Gamma Knife® Radiosurgery for Cerebral AVM
Institution: Parkway Gamma Knife Centre, Mount Elizabeth Novena Hospital
Author: Bengt Karlsson, MD, PhD Neurosurgeon
An arteriovenous malformation (AVM) is an abnormal tangle of blood vessels connecting arteries and veins. If a cerebral AVM ruptures, it will cause a bleeding in the brain, which could be lethal or result in a stroke.
A 31-year-old right-handed female presented with occasional episodes of migraine and a seizure in 2018. The patient was diagnosed with a large AVM in the left temporal lobe, without evidence of any earlier hemorrhage.
Why Gamma Knife Radiosurgery was chosen
- It was determined that microsurgical AVM removal would present an unacceptable risk of severe complications.
- Proximity to brain stem and optic pathways, as well as the large volume of the AVM, would make a steep dose gradient and a highly conformal treatment plan necessary, which is possible to achieve with Leksell Gamma Knife due to its high precision and unique dosimetry capabilities.
- Different portions of the AVM were fed from different vessels, and the simplicity of fusing MR and angiogram images in Leksell GammaPlan contributes to making target definition more accurate.(Figures 1-2)
- The treatment was performed in a frame-based, single-session procedure.
- The dose plan consisted of 21 isocenters using 4-, 8- and 16-mm collimators. The aim was to limit the dose to the brain stem to 8 Gy and yet include the AVM nidus within the prescription isodose line. As seen in Figure 3 this could be achieved by using the multiple isocenter concept as well as by optimally using the powerful sector tool (blocking some of the sectors for some isocenters).
- The prescription dose was chosen as 15 Gy. This optimally balanced the chances of effective AVM obliteration with respect to the risk of complications and post-treatment hemorrhage.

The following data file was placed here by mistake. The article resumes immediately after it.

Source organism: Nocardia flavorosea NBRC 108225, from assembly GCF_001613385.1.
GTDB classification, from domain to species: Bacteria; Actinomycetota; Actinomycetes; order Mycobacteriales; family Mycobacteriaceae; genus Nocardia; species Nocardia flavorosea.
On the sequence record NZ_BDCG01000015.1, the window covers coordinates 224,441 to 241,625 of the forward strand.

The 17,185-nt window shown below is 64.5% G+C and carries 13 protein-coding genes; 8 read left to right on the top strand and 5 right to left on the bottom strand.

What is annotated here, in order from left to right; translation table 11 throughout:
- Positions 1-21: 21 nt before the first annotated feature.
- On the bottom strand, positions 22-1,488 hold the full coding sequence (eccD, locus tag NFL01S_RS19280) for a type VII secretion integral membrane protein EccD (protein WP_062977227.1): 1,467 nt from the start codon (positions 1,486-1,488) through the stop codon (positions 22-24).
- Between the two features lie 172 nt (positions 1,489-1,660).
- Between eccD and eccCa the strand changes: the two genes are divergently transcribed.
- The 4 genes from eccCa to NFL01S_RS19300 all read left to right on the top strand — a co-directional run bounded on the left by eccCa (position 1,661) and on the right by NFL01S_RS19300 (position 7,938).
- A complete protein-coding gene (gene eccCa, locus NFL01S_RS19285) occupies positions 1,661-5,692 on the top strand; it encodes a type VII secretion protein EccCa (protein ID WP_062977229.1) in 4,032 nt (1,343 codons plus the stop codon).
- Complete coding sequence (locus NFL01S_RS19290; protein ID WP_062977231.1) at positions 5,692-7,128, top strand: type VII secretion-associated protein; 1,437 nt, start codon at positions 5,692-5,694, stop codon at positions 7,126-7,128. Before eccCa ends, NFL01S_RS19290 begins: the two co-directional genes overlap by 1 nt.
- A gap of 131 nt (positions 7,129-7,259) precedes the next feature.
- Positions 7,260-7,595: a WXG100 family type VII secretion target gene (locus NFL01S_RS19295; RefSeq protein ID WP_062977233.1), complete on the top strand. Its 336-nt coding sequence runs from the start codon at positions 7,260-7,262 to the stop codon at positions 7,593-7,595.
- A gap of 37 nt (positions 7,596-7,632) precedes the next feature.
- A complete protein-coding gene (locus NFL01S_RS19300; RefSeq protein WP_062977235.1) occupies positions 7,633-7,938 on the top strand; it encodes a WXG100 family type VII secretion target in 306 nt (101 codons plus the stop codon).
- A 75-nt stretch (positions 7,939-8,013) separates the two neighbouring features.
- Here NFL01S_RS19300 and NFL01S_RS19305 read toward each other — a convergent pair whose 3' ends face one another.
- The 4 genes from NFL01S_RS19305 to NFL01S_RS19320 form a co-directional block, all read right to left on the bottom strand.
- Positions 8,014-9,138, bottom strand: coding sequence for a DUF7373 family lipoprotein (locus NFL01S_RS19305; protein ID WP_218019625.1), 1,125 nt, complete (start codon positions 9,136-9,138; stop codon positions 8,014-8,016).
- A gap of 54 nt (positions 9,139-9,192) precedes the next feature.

- The patient has not experienced any complication or hemorrhage after Gamma Knife radiosurgery (GKRS) and the migraine ceased during the one-year follow up period.
- The two year follow-up MR (Figure 4) shows that the blood flow through the AVM has significantly decreased, suggesting that the obliteration process is underway. The decreased flow does not eliminate the risk for a future hemorrhage, but it has most likely contributed to a decreased risk of seizures and migraine. The lack of edema seen in the follow-up image (right image) also suggests that the radiation impact on the surrounding healthy brain tissue is limited.
“Leksell Gamma Knife has proven to be superior for treatment of AVMs where high conformity,
steep dose gradient at the target periphery and integration of imaging information from different MR and
angiography examinations are necessary. In my 35 years of experience treating patients with Gamma Knife, I
have not seen dose planning software that allows one to create a complicated treatment dose plan that not
only conforms to the target volume, but also takes the surrounding critical structures into account, with
such ease and user friendliness.”
Dr. Bengt Karlsson
GKRS is well accepted as a standard treatment for cerebral AVMs and is included in standard neurosurgery textbooks for surgeons in training.1 The method is simple and safe and avoids the risks associated with open cranial surgeries. In addition, it permits the treatment of lesions that are inaccessible by any other means.
- Samandouras G. The Neurosurgeon’s Handbook. Oxford: Oxford University Press; 2009.